A.S.B.: I used to talk to a novelist called Gabriel Josipovici and he said music in wind instruments was breath, which was different from music in string instruments or pianos. Of course, words are breath and words are rhythm in the brain and words are movement of all sorts of different parts of the body. I have to talk this evening about whether the novel is fatigué or not, and I think the novel won't become outdated in the same way as classical theatre has changed, because the novel is much more primitive, it is to do with language which we all use all the time, this is what I hope to be able to say this evening. We are language, we wouldn't be quite human if we didn't construct ourselves at every moment in language. There is very little human experience that doesn't almost immediately get into language, taste perhaps, and so an art form that is made out of this sort of intrinsically primitive part of one's own body is almost infinitely flexible, at least that's what I think. And when I start thinking of a novel, I see in my brain a kind of abstract three-dimensional form, which is actually not in words but is more like a spider web with colours and little knots where lines or threads meet each other, and I can look at this object which is a linguistic object although it's not in words, I can look at it and see where it is strong and where it is weak, where it needs something that isn't yet there, even perhaps when it is too intricate. And I'm terribly interested, I've taken to doing talks with neuro-scientists because I'm interested in what they're doing, If you're writing a novel, at one moment, you imagine with your body what the character is feeling or thinking, one almost takes possession of the body, bodies of these unreal people, and then I'm thinking with my fingers, and then the next moment I'm thinking with language, I'm thinking with the rhythm of words, and even things like the derivations of words, and where is the point where I'm more thinking of language than of what the language is saying, where is the point where I'm standing inside the novel watching the events. You can make yourself almost mad by trying to occupy the moment where the language meets what the language is becoming, I don't know if that means anything.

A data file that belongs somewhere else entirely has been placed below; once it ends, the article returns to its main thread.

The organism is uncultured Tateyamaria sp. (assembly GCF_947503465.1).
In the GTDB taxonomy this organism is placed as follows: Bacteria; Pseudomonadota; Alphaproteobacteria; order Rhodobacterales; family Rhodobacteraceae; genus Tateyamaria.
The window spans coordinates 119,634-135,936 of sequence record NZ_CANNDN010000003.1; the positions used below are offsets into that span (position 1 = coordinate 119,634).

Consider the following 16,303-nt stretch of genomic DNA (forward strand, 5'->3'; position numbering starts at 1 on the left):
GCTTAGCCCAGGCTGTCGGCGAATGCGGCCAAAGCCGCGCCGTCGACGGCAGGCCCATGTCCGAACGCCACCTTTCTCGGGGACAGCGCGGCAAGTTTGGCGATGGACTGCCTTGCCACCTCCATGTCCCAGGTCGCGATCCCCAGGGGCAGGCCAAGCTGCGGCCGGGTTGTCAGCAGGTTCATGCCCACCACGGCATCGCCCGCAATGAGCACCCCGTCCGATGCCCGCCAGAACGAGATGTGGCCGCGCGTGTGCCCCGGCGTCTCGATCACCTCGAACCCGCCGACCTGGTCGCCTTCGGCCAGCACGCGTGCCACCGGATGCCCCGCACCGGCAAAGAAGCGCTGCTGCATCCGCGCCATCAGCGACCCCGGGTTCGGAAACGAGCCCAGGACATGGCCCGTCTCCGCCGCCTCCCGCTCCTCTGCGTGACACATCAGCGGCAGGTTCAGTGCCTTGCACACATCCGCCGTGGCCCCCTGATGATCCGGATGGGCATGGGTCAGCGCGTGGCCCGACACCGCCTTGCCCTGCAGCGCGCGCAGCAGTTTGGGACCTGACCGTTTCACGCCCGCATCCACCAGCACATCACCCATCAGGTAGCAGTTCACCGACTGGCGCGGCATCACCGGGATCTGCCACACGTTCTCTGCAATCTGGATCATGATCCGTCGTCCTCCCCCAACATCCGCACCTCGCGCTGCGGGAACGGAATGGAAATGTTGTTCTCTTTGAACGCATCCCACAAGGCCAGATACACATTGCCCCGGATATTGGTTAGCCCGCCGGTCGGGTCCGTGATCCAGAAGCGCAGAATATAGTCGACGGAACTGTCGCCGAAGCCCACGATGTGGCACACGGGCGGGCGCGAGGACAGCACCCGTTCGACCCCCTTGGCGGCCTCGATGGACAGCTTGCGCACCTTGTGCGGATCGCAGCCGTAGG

E.W.: It does. Maybe a last question on what you're writing on at the moment and which has to do with mythology. You told us last year about fairy tales at the Assises, what about mythology, and in particular you favour Norse mythology, can you tell us about the myth Ragnarök that you're writing on, and why you've chosen this myth?

A.S.B.: I chose it. When I was a very small child, my mother had this book called Asgard and the Gods and it was about the Norse gods, I had lots of books also about the Greek gods, but the Norse gods seemed to me much more horrible and more stupid, and more probable than the Greek gods, and less human in a curious way. It was my best encounter with a myth that nobody was asking me to believe but I could see that a myth was different from a fairy story. As we saw last night in the fragments, Lévi Strauss said a myth is a story, a myth is a way of describing how the world came about by telling a story, but it's different from a fairy story because people need a myth to hold the world together in their minds and the glory of Ragnarök is it's the story of the world disintegrating. And as a small child I was absolutely appalled and absolutely delighted when all the gods came to an end. I didn't know it would be possible to write a story in which instead of the gods triumphing over the forces of danger, the wolf kills the king of the gods, he swallows him and the snake spits poison at Thor, the almighty Thor with his hammer, and Thor falls dead. I felt this was some sort of religious truth in a way, things do come to an end. Most myths are designed to make you feel that you will immediately be reborn and that everything never comes to an end and everything is sort of good, but in this myth the gods were incompetent and then they were dead, and the world was burnt up by a fire and became simply a sort of black flat surface with a few golden chessmen floating in it. I love that image. I think I partly loved the Norse gods because it was the war. I was a child in the war and I knew the world was bad, nobody said to me the world is bad, but I knew it was bad. I haven't quite got the writing of it right yet, but I will, I will.